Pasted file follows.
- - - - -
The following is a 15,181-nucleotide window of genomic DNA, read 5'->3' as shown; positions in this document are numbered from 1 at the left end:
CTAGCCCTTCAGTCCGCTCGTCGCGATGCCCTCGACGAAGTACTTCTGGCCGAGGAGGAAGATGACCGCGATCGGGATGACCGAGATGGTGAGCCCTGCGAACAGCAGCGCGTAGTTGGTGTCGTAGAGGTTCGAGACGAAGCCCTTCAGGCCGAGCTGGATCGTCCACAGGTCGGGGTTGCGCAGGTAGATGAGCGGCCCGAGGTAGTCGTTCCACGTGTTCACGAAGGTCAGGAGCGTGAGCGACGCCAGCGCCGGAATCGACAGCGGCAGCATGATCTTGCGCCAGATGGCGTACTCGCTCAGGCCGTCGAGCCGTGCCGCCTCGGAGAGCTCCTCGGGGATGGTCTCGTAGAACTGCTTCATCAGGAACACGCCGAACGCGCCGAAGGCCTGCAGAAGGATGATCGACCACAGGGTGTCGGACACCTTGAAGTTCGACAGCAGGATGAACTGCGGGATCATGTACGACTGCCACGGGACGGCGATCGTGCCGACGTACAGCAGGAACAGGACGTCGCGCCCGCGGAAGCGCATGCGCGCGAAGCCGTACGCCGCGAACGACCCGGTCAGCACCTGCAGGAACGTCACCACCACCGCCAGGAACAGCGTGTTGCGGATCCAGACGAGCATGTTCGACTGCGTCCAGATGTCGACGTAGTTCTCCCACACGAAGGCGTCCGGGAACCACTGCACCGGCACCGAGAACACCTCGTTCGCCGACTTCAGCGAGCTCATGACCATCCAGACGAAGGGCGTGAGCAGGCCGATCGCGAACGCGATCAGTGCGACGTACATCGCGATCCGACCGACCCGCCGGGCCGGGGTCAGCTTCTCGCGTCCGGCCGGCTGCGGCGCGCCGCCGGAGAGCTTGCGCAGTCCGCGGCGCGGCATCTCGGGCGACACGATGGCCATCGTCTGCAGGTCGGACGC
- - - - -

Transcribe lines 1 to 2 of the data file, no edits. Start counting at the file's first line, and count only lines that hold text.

The following is a 15,181-nucleotide window of genomic DNA, read 5'->3' as shown; positions in this document are numbered from 1 at the left end:
CTAGCCCTTCAGTCCGCTCGTCGCGATGCCCTCGACGAAGTACTTCTGGCCGAGGAGGAAGATGACCGCGATCGGGATGACCGAGATGGTGAGCCCTGCGAACAGCAGCGCGTAGTTGGTGTCGTAGAGGTTCGAGACGAAGCCCTTCAGGCCGAGCTGGATCGTCCACAGGTCGGGGTTGCGCAGGTAGATGAGCGGCCCGAGGTAGTCGTTCCACGTGTTCACGAAGGTCAGGAGCGTGAGCGACGCCAGCGCCGGAATCGACAGCGGCAGCATGATCTTGCGCCAGATGGCGTACTCGCTCAGGCCGTCGAGCCGTGCCGCCTCGGAGAGCTCCTCGGGGATGGTCTCGTAGAACTGCTTCATCAGGAACACGCCGAACGCGCCGAAGGCCTGCAGAAGGATGATCGACCACAGGGTGTCGGACACCTTGAAGTTCGACAGCAGGATGAACTGCGGGATCATGTACGACTGCCACGGGACGGCGATCGTGCCGACGTACAGCAGGAACAGGACGTCGCGCCCGCGGAAGCGCATGCGCGCGAAGCCGTACGCCGCGAACGACCCGGTCAGCACCTGCAGGAACGTCACCACCACCGCCAGGAACAGCGTGTTGCGGATCCAGACGAGCATGTTCGACTGCGTCCAGATGTCGACGTAGTTCTCCCACACGAAGGCGTCCGGGAACCACTGCACCGGCACCGAGAACACCTCGTTCGCCGACTTCAGCGAGCTCATGACCATCCAGACGAAGGGCGTGAGCAGGCCGATCGCGAACGCGATCAGTGCGACGTACATCGCGATCCGACCGACCCGCCGGGCCGGGGTCAGCTTCTCGCGTCCGGCCGGCTGCGGCGCGCCGCCGGAGAGCTTGCGCAGTCCGCGGCGCGGCATCTCGGGCGACACGATGGCCATCGTCTGCAGGTCGGACGC